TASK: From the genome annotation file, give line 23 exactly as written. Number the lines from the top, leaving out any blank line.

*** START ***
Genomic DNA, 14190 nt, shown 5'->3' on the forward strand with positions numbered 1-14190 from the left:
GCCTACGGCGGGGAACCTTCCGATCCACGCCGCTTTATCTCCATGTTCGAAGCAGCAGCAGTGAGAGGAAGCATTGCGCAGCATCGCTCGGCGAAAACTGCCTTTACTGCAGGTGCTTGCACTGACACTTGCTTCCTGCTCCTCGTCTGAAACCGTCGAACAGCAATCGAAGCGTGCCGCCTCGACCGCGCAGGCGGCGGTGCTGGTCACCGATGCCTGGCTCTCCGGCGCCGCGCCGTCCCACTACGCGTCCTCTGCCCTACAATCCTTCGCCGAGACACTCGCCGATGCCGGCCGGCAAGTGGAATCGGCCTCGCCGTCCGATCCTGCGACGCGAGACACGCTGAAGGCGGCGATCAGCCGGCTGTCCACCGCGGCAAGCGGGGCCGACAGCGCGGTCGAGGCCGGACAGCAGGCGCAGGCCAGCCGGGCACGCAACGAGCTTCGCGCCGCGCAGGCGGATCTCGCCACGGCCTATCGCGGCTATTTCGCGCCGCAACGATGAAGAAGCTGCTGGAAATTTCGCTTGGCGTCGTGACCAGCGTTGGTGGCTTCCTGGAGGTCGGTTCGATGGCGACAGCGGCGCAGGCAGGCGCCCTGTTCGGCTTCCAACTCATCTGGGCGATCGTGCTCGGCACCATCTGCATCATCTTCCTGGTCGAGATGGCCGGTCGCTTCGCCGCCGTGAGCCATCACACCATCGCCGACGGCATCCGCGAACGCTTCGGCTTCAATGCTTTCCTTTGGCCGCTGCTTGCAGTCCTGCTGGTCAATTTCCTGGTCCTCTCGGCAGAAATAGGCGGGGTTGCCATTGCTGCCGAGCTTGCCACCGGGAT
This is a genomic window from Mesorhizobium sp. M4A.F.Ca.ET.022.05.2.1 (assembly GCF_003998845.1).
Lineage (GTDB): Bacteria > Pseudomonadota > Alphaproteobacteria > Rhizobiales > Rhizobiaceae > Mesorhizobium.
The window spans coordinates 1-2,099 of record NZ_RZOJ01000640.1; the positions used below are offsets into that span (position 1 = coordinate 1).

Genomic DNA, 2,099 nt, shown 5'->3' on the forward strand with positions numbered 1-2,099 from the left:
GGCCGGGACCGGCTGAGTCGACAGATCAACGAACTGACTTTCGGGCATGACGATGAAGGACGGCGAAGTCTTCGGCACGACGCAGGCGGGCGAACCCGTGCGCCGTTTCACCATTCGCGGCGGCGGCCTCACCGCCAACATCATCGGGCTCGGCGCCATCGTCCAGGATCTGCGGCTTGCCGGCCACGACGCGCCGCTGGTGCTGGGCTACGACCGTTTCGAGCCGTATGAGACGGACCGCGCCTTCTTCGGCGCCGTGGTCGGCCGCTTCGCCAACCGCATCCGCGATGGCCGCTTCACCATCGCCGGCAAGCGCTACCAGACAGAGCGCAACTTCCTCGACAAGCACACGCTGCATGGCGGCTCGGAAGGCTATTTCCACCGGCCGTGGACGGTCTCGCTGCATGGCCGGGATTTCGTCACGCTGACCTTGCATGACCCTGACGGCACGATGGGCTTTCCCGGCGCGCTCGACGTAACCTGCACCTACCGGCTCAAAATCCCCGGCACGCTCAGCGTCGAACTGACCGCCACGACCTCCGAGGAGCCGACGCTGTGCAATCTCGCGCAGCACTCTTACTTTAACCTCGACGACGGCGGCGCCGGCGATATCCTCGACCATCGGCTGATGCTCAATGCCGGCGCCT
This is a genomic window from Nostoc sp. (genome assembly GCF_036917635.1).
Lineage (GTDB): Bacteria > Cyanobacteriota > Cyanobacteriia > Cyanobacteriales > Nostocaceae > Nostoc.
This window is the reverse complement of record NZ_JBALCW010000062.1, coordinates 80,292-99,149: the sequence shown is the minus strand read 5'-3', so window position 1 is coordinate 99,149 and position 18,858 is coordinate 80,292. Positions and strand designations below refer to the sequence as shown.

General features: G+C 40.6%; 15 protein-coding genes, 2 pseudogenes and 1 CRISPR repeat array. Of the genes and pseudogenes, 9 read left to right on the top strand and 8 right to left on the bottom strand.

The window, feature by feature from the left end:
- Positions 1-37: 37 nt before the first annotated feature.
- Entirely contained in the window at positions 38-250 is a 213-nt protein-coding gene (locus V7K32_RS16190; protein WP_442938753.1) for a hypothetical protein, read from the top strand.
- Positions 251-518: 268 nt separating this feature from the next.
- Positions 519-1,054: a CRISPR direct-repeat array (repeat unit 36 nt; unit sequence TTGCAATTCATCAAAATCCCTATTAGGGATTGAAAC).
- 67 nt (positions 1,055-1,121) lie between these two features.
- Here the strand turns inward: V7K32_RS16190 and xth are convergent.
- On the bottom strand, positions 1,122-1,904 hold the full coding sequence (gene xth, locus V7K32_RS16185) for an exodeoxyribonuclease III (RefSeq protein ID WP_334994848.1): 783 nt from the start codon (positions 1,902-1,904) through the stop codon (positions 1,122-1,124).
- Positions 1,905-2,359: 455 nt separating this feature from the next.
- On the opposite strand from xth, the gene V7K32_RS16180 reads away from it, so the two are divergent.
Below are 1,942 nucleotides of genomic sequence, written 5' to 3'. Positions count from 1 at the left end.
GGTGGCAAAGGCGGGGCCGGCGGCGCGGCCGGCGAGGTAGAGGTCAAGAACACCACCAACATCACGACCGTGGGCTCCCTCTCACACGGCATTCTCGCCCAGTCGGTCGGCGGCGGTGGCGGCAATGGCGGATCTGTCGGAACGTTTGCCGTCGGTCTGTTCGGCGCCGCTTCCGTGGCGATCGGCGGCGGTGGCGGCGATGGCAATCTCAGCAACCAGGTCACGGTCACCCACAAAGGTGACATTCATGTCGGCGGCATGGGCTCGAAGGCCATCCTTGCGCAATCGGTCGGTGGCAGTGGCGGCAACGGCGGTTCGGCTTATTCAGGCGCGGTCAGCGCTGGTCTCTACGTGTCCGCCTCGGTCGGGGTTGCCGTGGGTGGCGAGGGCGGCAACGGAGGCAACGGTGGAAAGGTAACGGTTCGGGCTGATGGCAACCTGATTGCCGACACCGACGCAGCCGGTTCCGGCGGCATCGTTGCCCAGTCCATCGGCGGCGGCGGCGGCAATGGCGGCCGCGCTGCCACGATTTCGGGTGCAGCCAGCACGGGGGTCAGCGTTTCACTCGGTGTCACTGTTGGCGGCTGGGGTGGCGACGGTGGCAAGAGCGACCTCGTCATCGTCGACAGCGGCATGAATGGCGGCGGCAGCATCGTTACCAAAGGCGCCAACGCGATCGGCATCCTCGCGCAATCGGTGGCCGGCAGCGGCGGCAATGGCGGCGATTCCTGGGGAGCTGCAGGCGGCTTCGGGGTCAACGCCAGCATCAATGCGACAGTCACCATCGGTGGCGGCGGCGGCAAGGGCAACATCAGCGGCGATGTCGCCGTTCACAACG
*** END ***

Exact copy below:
GGTGGCAAAGGCGGGGCCGGCGGCGCGGCCGGCGAGGTAGAGGTCAAGAACACCACCAACATCACGACCGTGGGCTCCCTCTCACACGGCATTCTCGCCCAGTCGGTCGGCGGCGGTGGCGGCAATGGCGGATCTGTCGGAACGTTTGCCGTCGGTCTGTTCGGCGCCGCTTCCGTGGCGATCGGCGGCGGTGGCGGCGATGGCAATCTCAGCAACCAGGTCACGGTCACCCACAAAGGTGACATTCATGTCGGCGGCATGGGCTCGAAGGCCATCCTTGCGCAATCGGTCGGTGGCAGTGGCGGCAACGGCGGTTCGGCTTATTCAGGCGCGGTCAGCGCTGGTCTCTACGTGTCCGCCTCGGTCGGGGTTGCCGTGGGTGGCGAGGGCGGCAACGGAGGCAACGGTGGAAAGGTAACGGTTCGGGCTGATGGCAACCTGATTGCCGACACCGACGCAGCCGGTTCCGGCGGCATCGTTGCCCAGTCCATCGGCGGCGGCGGCGGCAATGGCGGCCGCGCTGCCACGATTTCGGGTGCAGCCAGCACGGGGGTCAGCGTTTCACTCGGTGTCACTGTTGGCGGCTGGGGTGGCGACGGTGGCAAGAGCGACCTCGTCATCGTCGACAGCGGCATGAATGGCGGCGGCAGCATCGTTACCAAAGGCGCCAACGCGATCGGCATCCTCGCGCAATCGGTGGCCGGCAGCGGCGGCAATGGCGGCGATTCCTGGGGAGCTGCAGGCGGCTTCGGGGTCAACGCCAGCATCAATGCGACAGTCACCATCGGTGGCGGCGGCGGCAAGGGCAACATCAGCGGCGATGTCGCCGTTCACAACG